ESRA Mallorca

English-Speaking Residents′ Association - Mallorca

Oct 31, 2020

Bird of the Month - March 2015

The Crossbill

Crossbills are one of those birds that are all around us the whole time but they are rarely seen, which is a pity because in the breeding season the male is a lovely brick red and the female is a greenish-yellow. This is partly because they spend most of their time high up in the trees and only rarely do they perch on the ground.

Over the millennia their bill has become crossed over as the name implies. This is because of their diet; they feed exclusively on pine seeds which they extract from the cones. One of the problems of this diet is that the birds have to drink very often so if you provide water in your garden in a sheltered place and near to pine trees you may well get a surprise visitor in the shape of one of these fascinating birds.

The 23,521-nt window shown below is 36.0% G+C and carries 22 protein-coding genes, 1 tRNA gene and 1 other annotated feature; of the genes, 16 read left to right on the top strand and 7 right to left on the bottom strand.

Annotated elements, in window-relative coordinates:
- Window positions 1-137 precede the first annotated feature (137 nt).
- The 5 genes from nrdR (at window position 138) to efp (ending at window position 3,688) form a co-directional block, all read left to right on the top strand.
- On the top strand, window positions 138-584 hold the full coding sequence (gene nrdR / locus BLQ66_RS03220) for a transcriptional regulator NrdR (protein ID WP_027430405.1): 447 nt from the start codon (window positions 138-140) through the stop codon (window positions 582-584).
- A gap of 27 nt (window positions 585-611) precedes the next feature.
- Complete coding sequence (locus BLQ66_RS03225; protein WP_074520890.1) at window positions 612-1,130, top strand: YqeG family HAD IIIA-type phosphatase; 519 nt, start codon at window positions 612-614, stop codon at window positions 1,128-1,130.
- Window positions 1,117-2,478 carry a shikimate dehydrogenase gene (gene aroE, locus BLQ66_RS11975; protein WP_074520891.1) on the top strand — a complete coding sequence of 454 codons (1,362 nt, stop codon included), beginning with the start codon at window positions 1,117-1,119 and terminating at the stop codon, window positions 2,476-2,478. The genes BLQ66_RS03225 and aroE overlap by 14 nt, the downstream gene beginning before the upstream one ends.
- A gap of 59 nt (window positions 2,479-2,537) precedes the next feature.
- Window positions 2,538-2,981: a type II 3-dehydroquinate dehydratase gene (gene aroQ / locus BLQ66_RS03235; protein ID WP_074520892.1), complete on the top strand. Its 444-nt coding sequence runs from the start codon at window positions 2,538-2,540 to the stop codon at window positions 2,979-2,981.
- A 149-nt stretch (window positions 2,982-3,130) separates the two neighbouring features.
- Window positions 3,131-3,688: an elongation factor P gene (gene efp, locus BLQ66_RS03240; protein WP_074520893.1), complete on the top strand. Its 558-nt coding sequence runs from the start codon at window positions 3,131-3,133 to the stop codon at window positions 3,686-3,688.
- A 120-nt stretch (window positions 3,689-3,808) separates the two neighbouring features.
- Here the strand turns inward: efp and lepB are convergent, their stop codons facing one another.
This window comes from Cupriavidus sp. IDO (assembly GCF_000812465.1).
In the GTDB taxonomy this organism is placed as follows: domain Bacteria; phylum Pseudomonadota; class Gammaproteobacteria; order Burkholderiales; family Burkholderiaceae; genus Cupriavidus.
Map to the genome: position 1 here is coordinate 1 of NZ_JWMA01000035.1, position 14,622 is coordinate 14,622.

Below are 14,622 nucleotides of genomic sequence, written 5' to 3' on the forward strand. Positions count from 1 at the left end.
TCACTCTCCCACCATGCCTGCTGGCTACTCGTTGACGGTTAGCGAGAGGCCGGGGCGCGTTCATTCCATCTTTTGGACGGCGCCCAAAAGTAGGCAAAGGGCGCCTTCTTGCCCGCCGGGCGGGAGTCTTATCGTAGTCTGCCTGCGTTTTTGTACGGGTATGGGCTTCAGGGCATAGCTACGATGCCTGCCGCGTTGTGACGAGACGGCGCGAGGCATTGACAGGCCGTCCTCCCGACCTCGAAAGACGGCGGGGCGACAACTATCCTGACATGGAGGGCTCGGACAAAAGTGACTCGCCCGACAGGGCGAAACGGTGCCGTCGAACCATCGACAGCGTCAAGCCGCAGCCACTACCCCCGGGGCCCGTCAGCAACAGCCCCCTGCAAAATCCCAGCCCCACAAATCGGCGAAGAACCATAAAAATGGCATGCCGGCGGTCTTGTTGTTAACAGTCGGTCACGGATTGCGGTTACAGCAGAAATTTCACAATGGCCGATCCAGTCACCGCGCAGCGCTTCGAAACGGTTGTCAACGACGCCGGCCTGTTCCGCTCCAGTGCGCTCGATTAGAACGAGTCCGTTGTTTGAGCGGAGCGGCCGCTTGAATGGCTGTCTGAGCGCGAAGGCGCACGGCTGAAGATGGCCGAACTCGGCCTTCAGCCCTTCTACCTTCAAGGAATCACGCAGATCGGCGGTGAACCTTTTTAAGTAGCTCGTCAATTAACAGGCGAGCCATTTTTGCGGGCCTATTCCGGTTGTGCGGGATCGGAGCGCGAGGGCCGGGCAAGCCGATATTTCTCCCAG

There will be many other species that will visit too because birds not only need to drink but they must keep their plumage in top condition for survival; so if you can provide water then it is bound to produce results with many interesting species looking in and, who knows, there may be a surprise or two as well. As much of Mallorca is covered in Pine trees you are never far away from a Crossbill. They can be detected by their call, a metallic "chip, chip". It can be heard all over the Island and at any time of the year.

Crossbills are not migrants and therefore stay here for the whole of the year. It is still a challenge to see one ‘though. I remember seeing my first one in Mallorca in 1989, a splendid male in the afternoon sun, perched on a TV aerial. I also hear them most days, so keep a lookout for them or ,better still, put out a shallowdish of water and see what happens!


Michael Montier
Photo by kind permission of Juanjo Bázan

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